As noted above, Milliways does not have specific levels of participation, a reputation feature (such as eBay), or clearly defined goals. Muns are free to decide for themselves how active they will be in the game, and even a particularly high level of participation in the community will not garner a mun an obvious advantage over other muns. There are benefits to active participation, of course, but they are more subtle and less concrete than those available in, for example, a more commercial online video game.  The more active a mun is, the more visible his pups will be in the game, and this will make other muns more inclined to seek her out for mutual storytelling, both because she is more available (a simple function of being in the bar and in chat more often) and because the more familiar other muns are with her, the more comfortable they are likely to feel about approaching her (and the more receptive they are likely to be if she approaches them).[1]

            Yet while the Milliways FAQ speaks to this benefit, it would be difficult to quantify it because whether announcements of a pups entering the bar receive several responses or none depends on a variety of factors beyond the 'reputation' of the mun. The mun may be introducing her pup into the bar on an unusual day or at an unusual time, when the muns accustomed to interacting with that pup are not present.[2]  Or those other muns might already be engaged in other threads by the time the mun introduces her pup. Or perhaps the introductory sentence or paragraph which the mun offers in her post is simply not interesting enough to attract the usual attention her pup receives.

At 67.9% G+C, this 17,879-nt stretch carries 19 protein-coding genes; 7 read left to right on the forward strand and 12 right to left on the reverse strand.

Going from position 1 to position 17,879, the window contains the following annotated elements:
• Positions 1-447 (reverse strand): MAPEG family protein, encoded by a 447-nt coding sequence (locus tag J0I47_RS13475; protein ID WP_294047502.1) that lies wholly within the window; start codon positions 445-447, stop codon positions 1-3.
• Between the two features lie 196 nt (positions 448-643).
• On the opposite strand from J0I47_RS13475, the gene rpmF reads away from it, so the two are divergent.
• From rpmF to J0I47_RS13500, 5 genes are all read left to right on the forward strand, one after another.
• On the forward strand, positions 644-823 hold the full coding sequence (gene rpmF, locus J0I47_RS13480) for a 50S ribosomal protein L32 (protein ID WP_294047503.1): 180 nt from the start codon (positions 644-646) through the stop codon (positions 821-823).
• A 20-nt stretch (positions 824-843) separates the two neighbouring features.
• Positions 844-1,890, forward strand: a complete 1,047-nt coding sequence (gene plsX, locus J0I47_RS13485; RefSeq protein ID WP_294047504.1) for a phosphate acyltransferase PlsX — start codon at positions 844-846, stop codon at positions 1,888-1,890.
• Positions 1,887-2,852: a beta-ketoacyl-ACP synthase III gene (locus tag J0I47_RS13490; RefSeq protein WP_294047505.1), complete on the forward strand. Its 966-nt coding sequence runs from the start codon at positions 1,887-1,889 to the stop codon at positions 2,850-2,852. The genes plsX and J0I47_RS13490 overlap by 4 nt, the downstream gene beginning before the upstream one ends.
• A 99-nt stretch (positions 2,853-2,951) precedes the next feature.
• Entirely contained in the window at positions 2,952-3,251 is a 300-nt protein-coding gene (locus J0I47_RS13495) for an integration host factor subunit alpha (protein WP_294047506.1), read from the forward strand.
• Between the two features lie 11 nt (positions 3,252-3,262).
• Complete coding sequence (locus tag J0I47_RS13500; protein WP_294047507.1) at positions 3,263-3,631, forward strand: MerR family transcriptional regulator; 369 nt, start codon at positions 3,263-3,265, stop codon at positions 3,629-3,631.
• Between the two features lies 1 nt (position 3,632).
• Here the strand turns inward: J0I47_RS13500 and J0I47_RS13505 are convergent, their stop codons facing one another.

Determining the reputation of the mun may be further complicated by the fact that some of her pups may be more popular than others, thanks to the relative popularity of the source material from which she drew them.  This "halo effect" of a popular book, film, or television series may give a new pup a popularity in the game entirely separate from the standing of the mun who has applied for her. Over time the popularity of the mun, her good behavior toward other muns, and her talent for portraying her pup in a recognizable and interesting way, will likely have a greater impact on the pup's reputation in the bar, but the balance of these influences is not easily determined in a quantifiable manner.

            This indeterminacy must also affect the ability of muns to make social comparisons with other muns and their pups. A pup with a particularly high level of notoriety (for example, the Head Barman, Bernard Mickey Wrangle, who belongs to one of the moderators) may inspire upward comparisons by other muns.[3]   However, there are no indications that the high visibility of one pup has directly inspired other muns to make their pups equally recognized and respected in the community.